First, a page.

The Sad Saxophone

I always heard the neighbour upstairs play their Saxophone at exactly 11 am, every Sunday.

Never 11.01, or 11:03.

Always 11.

The songs always started with jazz, and upbeat melodies that made you want to tap your feet and kid yourself that everything was okay.

But at exactly 11:30, the joyful cheery music would stop and there would be a pause for exactly 10 seconds.

I counted every time.

Then, low, long soulful notes would break the silence, and I swear the whole of New York City would stop just to hear the melancholic melodies from this one person in their apartment.

The world would stop for the Sad Saxophone.

At least, that’s what I called it.

My room mates told me that no one ever knew which neighbour it was who played the Saxophone, as everyone on that floor never really left their apartment, so it was hard to play the guessing game and rule out each neighbour.

For a while we thought it was the neighbour directly above us, so one day me and my roommate Tracy knocked on the door after the music had stopped playing.

We knocked.

No answer.

We waited.

And knocked again.

No answer.

We eventually got the idea that no one was coming to the door, so we left and never went back.

So the Sad Saxophone continued to play, and I started waking up earlier so I could make myself a coffee, and lie in bed and stare at the ceiling, the music from the Saxophone became the background music to my thoughts.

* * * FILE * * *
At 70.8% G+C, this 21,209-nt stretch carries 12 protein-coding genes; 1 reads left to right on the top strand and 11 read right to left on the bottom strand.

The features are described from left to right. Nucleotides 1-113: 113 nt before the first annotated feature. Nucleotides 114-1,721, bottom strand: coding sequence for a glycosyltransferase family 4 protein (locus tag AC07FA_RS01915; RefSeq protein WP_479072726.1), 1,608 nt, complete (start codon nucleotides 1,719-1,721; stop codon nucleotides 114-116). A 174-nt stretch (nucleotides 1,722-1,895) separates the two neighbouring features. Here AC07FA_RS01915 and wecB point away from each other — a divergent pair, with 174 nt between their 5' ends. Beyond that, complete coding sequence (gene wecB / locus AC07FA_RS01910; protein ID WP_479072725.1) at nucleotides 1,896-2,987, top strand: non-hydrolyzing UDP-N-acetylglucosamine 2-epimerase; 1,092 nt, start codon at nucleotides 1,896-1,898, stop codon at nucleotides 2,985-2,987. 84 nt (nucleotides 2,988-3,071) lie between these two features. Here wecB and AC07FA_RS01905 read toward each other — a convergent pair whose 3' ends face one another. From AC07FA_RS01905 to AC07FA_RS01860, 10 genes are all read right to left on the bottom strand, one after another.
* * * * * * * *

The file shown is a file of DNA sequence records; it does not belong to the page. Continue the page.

The melodies were very similar, and it was only after a month of hearing the Saxophone that I could really differentiate the difference between each melody.

It’s Sunday now, and it’s 11.01.


And I hear nothing.




Filed under Short Stories.

4 responses to “The Sad Saxophone

  1. Oh my, Tala, That was absolutely beautiful. When I started to read this, from the very beginning, I knew that this was going to be good. I absolutely adore your style of writing. It touched be in a way that I honestly cannot explain. Though it was short and sweet, it held so much emotion to it. You’re an amazing writer, and I hope you continue to write, no matter what gets in your way.
    Lots of love, Shanzida

    • Oh wow, Shanzida,

      I am smiling from ear to ear! The simple text you have written has honestly made me feel so warm, and happy! I am so touched and honoured by your comment – I am speechless!
      I am so so happy you enjoyed my story and thank you so much for your kind words. I will definitely continue to write and I hope you continue to enjoy my stories!

      Lots of love!

      Tala from twtellstales

  2. Love this one; Of all the tales you’ve written this definitely is the best. You are maturing very nicely as a writer.

    The story also brought to mind the final moments of Francis Ford Coppola’s ‘The Conversation’: Harry Caul in his deserted apartment playing mournful jazz. Exquisite.

Leave a Reply

Fill in your details below or click an icon to log in: Logo

You are commenting using your account. Log Out /  Change )

Google+ photo

You are commenting using your Google+ account. Log Out /  Change )

Twitter picture

You are commenting using your Twitter account. Log Out /  Change )

Facebook photo

You are commenting using your Facebook account. Log Out /  Change )


Connecting to %s